Late diagnosis of congenital hearing impairment in children. The parents´experiences and opinions.
2000 (English)In: Patient Education and Counseling, ISSN 0738-3991, Vol. 41, no 3, 285-294 p.Article in journal (Refereed) Published
The purpose of the present investigation is to describe how parents experience a delayed identification of their child's hearing impairment. Ten parents of 8 children were interviewed. The impairment was confirmed when the children were between 2 years, and 5 years and 8 months. The results show that the parents and their child pass through a series of distinct phases: Unawareness, Suspicion, Confirmation and Habilitation. After the birth of the child there was first a calm period, which lasted until the possibility of a hearing impairment was suspected. Once the suspicion was raised, a time of much anxiety and frustration ensued. The parents described how defective communication and misunderstanding lead to frequent conflicts with their child. The differing behaviour of the child, in combination with poor language development, initiated referral to audiological assessment and confirmation of the hearing impairment. After confirmation, the parents felt relief but at the same time a sorrow. When hearing aids had been fitted and education in sign language was under way, the child's language and social behaviour improved. Supposedly, the late detection is explained by the combination of an insufficient test method that cannot detect all children with a hearing impairment and, in cases of uncertainty, a tendency to let the child pass rather than 'bringing bad news'. All parents in the present study would have wished to participate in a hearing screening program for new-borns, had the opportunity been present.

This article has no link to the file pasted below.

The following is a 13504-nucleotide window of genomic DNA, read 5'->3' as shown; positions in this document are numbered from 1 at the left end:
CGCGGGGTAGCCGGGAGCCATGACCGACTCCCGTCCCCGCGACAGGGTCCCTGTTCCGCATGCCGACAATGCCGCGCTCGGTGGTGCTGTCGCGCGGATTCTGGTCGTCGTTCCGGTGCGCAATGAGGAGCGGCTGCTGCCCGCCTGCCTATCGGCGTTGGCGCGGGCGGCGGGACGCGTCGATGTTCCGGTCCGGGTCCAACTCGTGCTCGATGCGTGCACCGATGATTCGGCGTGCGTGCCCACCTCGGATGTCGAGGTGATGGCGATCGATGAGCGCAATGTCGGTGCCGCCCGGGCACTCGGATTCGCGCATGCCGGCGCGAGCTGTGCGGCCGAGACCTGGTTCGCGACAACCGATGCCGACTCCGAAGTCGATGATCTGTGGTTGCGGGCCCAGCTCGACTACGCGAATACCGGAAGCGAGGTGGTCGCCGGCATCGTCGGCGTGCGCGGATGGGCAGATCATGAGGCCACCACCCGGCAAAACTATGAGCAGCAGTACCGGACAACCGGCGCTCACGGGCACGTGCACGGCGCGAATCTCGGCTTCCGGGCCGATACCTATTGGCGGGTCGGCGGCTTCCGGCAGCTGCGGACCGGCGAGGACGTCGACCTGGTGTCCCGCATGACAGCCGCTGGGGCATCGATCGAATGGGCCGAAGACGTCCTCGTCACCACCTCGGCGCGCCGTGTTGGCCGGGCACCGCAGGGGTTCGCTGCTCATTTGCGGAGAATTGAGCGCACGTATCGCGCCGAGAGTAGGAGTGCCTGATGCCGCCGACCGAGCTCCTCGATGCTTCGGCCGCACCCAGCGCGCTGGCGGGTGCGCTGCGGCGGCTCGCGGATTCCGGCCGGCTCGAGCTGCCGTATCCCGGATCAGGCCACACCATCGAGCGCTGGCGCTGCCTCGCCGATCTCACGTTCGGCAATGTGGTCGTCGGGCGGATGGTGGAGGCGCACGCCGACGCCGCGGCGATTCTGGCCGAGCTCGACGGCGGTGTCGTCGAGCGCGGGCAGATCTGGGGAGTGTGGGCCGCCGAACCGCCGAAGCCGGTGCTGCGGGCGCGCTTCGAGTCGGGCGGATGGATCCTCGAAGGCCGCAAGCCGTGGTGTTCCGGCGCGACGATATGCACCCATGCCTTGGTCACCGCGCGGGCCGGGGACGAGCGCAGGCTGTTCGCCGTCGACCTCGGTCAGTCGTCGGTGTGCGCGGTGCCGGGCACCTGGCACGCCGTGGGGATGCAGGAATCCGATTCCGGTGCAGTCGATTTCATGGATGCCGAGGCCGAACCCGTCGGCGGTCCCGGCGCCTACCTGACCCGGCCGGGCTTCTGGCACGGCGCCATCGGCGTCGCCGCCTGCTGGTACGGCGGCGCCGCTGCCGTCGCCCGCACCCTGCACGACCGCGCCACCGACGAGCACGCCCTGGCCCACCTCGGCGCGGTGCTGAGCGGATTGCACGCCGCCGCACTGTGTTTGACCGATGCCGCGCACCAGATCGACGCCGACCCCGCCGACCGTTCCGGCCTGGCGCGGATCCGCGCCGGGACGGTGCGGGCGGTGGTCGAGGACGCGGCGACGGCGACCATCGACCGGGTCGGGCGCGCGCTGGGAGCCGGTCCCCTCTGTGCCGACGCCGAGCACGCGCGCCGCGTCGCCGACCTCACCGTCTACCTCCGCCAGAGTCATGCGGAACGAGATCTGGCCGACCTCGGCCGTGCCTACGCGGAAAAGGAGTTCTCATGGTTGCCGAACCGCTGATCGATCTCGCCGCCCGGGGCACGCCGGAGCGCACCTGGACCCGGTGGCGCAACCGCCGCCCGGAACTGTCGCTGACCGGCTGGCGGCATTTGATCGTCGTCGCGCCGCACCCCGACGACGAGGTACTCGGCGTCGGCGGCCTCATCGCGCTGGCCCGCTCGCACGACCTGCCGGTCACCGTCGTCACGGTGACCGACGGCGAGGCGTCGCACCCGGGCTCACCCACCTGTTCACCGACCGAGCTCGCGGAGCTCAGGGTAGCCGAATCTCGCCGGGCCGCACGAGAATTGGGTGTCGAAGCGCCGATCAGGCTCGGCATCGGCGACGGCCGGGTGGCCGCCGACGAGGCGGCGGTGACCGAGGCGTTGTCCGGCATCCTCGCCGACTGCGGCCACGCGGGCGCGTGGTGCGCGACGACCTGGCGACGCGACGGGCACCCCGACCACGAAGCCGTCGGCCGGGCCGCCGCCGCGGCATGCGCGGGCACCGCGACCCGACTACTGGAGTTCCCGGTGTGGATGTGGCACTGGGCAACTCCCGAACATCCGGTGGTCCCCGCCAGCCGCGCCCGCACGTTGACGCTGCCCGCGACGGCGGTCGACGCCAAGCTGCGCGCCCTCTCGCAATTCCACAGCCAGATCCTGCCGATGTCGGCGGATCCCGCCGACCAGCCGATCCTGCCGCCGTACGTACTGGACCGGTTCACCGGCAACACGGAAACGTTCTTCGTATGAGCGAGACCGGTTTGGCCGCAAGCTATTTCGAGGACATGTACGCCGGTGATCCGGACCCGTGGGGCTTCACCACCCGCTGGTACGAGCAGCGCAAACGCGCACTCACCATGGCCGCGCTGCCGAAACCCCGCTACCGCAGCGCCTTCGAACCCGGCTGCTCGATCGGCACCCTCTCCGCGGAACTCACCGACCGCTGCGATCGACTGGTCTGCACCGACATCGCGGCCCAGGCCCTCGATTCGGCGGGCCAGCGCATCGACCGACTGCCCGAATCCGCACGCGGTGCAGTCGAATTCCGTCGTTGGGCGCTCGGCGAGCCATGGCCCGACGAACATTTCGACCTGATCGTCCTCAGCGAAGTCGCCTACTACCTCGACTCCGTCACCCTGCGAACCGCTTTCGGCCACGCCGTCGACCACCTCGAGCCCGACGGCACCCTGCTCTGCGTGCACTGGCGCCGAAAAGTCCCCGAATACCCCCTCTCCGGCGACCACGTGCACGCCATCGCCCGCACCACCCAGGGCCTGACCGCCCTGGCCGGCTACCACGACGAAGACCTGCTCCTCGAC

Place, publisher, year, edition, pages
2000. Vol. 41, no 3, 285-294 p.
Medical and Health Sciences
IdentifiersURN: urn:nbn:se:liu:diva-27817DOI: 10.1016/S0738-3991(99)00117-2Local ID: 12569OAI: oai:DiVA.org:liu-27817DiVA: diva2:248369